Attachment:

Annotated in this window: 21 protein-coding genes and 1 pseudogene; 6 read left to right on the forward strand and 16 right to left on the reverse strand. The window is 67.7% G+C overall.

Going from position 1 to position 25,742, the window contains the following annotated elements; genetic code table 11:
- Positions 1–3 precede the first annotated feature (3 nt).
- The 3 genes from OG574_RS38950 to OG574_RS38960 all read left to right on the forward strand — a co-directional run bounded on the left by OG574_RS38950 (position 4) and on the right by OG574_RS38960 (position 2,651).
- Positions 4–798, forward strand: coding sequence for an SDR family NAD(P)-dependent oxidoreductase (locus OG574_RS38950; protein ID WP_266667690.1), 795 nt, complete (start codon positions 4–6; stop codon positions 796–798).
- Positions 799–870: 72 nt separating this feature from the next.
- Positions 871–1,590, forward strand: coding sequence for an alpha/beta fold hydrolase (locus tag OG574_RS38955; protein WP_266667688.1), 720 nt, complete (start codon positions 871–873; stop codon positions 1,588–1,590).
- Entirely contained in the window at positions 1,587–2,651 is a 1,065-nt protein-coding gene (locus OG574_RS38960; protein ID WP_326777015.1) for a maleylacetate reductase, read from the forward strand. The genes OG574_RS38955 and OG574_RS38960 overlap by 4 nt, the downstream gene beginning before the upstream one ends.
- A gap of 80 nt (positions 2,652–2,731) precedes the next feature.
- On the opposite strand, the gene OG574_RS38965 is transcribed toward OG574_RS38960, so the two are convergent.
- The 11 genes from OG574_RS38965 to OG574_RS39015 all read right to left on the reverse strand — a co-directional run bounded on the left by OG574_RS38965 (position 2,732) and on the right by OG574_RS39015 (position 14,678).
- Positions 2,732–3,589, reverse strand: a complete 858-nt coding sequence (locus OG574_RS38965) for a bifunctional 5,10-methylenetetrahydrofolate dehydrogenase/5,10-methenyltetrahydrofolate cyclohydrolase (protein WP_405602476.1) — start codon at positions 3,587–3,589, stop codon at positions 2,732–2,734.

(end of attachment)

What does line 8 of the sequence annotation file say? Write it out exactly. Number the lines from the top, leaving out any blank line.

- Entirely contained in the window at positions 1,587–2,651 is a 1,065-nt protein-coding gene (locus OG574_RS38960; protein ID WP_326777015.1) for a maleylacetate reductase, read from the forward strand. The genes OG574_RS38955 and OG574_RS38960 overlap by 4 nt, the downstream gene beginning before the upstream one ends.